Did I mention that I am legally responsible to keep track of and make sure I am accommodating every student of mine out of 180 kids who might be on an Individual Education Plan, or who have been graced with a 504 accommodation, the numbers of which seem to grow exponentially every year? Did I mention that? Did I mention the expectation that I initiate contact with parents by email or by phone when their children are in academic danger or are disruptive in class? Did I say that I almost never write referrals for behavior or lunch detentions for tardiness, that I almost never write up a student for chronic absences, not because all my students are angels and always present and on-time, but because the labor involved to follow up on each case would be more trouble than its worth, or rather, the trouble might be worthwhile, but the exhaustive nature of the one hundred and one other responsibilities makes taking the time for the trouble well-nigh impossible? That’s another anxiety producer. Jarmer doesn’t care—that’s the judgment from students or from colleagues that I fear most—and even though I’ve never heard it, except maybe from kids regarding minor infractions like tardiness, the nag of that imaginary criticism still tugs, the fear that I will be caught and called out for negligence, for ineffectively dealing with student accommodations or for being permissive around issues of discipline. I cannot win for losing.
Regarding this tenuous and crazy balancing act between planning, grading, accommodating, and general classroom housekeeping, I’m sure there are master teachers out there holding PhD’s and working at teacher-training colleges who have written books during their research sabbaticals who can tell me exactly what I am doing wrong. But I don’t have time to read them, to study them, to gather advice or research about best practice because I am consistently and overwhelmingly swamped. Even staff development, when it is not delivered in house during the two to four days given up for it in an entire school year, has been offered only in sessions after the work day hours, or in sessions that require one to have a substitute (the preparation for which is always more labor intensive than delivering the lessons oneself), or in evening classes. And these staff development activities are often about NEW stuff to do or new expectations to fulfill or new ways teachers can become the Super Human Everything to Everyone kind of person the universe wants us to be while the media demonizes us for constantly falling short of expectations.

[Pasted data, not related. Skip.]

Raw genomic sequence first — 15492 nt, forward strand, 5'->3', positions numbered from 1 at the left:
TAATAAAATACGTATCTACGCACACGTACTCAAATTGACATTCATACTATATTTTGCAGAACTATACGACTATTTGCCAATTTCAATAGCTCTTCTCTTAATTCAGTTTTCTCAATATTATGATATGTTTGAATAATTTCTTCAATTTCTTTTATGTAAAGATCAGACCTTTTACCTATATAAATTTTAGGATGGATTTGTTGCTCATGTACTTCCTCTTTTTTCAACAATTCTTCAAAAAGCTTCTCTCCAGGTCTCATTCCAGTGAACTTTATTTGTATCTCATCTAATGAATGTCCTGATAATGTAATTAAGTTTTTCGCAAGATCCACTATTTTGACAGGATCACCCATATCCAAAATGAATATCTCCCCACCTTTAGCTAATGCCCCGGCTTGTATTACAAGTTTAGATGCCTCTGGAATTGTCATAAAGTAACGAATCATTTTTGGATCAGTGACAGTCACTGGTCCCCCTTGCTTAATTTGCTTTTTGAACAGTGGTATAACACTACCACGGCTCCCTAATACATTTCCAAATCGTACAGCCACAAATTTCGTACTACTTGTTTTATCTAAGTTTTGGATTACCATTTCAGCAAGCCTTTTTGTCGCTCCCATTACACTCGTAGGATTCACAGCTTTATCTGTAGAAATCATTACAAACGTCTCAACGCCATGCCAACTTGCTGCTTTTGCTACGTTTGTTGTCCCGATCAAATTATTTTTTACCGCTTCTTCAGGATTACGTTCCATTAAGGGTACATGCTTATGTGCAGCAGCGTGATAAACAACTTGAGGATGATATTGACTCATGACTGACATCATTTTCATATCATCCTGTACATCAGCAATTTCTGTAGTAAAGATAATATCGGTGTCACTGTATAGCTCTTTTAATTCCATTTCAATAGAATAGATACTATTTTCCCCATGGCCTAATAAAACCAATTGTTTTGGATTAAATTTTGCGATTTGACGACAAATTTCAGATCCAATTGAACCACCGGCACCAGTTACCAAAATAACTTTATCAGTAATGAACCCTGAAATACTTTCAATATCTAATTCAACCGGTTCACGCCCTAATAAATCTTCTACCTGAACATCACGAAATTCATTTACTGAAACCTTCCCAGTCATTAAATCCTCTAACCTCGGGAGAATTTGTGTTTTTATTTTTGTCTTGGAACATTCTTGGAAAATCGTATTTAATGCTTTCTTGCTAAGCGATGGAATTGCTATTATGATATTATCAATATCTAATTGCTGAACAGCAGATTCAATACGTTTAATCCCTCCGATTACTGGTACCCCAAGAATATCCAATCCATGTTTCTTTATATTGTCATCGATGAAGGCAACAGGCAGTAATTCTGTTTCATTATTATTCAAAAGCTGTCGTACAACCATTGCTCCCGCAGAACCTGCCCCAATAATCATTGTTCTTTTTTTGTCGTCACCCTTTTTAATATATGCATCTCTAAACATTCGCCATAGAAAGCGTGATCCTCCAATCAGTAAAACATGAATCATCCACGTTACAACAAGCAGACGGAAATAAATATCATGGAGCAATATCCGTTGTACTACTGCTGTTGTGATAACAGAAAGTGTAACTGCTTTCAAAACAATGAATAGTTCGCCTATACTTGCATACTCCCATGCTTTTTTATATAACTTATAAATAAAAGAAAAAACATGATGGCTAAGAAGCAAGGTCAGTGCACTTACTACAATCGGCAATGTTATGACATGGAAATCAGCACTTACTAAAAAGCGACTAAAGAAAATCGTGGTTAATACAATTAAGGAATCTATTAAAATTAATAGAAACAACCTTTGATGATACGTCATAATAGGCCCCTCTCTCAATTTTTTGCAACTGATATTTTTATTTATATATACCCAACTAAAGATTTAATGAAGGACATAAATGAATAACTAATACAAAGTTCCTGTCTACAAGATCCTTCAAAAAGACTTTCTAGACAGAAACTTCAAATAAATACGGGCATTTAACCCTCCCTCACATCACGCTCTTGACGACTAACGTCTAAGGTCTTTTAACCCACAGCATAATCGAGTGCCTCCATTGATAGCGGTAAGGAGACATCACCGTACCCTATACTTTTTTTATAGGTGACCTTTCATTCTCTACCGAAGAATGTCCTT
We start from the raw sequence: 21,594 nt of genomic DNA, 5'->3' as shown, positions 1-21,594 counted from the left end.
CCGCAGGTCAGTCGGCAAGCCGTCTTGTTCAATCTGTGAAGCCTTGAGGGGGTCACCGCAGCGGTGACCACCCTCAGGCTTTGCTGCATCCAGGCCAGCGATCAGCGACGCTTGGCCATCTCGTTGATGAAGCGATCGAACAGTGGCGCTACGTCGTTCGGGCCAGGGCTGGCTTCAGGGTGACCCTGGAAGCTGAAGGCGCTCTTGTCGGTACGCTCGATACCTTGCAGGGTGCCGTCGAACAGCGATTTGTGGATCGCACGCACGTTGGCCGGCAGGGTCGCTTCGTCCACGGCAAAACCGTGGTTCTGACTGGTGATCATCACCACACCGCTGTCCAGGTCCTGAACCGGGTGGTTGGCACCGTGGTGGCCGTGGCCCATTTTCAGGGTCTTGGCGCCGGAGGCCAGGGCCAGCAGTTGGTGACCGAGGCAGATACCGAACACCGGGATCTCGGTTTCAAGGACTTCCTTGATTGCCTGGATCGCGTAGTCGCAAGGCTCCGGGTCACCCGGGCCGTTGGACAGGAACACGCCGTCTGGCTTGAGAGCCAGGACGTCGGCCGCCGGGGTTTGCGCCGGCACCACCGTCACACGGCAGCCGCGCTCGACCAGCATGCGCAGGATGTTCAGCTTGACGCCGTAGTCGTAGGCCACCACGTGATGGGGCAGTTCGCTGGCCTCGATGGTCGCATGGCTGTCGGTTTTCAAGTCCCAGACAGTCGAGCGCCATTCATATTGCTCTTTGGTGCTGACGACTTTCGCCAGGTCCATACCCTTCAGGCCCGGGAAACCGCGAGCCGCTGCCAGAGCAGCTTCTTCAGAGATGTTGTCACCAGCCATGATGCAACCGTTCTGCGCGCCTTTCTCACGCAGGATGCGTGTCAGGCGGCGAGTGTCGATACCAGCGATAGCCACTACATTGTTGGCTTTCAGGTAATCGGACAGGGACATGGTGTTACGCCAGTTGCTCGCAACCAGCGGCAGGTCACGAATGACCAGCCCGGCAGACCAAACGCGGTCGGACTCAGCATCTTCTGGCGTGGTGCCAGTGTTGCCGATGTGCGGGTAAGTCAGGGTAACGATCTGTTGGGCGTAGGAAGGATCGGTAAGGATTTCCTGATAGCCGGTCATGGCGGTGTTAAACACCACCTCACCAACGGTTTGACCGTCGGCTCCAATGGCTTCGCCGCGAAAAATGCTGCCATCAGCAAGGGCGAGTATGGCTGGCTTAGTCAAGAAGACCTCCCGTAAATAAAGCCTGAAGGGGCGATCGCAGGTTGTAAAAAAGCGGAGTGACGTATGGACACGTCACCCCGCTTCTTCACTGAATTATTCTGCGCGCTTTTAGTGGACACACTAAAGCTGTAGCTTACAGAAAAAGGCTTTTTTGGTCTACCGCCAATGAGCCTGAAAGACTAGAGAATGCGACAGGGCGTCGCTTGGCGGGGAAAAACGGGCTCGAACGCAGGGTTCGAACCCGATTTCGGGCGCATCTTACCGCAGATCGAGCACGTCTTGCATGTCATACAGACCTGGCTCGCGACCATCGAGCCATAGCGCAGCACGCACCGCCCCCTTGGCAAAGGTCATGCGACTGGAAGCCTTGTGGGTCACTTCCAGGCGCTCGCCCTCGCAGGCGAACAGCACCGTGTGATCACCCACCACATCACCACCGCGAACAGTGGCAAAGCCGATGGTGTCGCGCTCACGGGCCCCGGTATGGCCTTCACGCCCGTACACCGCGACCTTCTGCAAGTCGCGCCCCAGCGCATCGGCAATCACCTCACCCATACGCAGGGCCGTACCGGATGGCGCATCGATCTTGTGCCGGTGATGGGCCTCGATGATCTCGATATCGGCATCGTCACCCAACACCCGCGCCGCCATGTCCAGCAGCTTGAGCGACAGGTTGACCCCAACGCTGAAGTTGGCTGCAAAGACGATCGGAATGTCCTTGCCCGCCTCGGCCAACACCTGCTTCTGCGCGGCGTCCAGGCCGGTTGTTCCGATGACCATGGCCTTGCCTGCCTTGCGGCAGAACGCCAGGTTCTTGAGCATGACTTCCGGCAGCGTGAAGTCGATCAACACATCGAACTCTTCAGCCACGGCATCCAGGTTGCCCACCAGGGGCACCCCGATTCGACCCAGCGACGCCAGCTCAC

And this talk of the potential goodness of teachers (despite the bad press) and the nobility of the profession, brings me to the honorable and good work our district is doing around issues of equity for our students. It is our district’s primary goal that NO student in our classrooms gets less educational opportunity because of race, ethnicity, sexual orientation, religious affiliation, socio-economic status, physical disability, or learning disability. So we have begun, really for the first time ever in my career, to look closely and deeply at disadvantages caused by the institution or by individuals that may be obstacles to any of the above students, whether these obstacles are blatant and systemic, or whether they are micro-aggressive and barely conscious. And while every fiber of my being believes in this work, internally I am struggling mightily with the dissonance between what ideally we would love to do for kids and what in reality can actually be done in this current climate. It is a fact of having 180 students assigned to me that there are a great number of kids of mine representing these disadvantaged groups above that I hardly know. They are virtual strangers to me. And this is wrong. It is wrong that I don’t know my students well, and it is wrong that I am expected to eliminate or minimize educational barriers for children that I cannot reasonably get to know well. And while I do love most of my students, there are some students, a good number of them, actually, that are difficult to love; they are resistant, defiant, unwilling, disinterested, apathetic, anti-intellectual, and sometimes just nasty people, people whose disregard for the work we’re trying to do for them makes teaching especially difficult, disheartening, frustrating, demoralizing. In this sea of 180 humans, my natural tendency (and the wrong one) is to help those most who are receptive to the help and let the others try to figure it out and hope they do. They need far more than I can possibly give them, and perhaps, they really don’t need (at least now) what it is I have to offer. But there are no options. And the idea of differentiating for them in a setting that defies differentiation is absurd. My only method, the best I can do toward individualizing my instruction for them is to be as flexible as I can be—but this is, I think, a far cry from the kind of differentiation and individualization that could truly approach equity of opportunity for all students.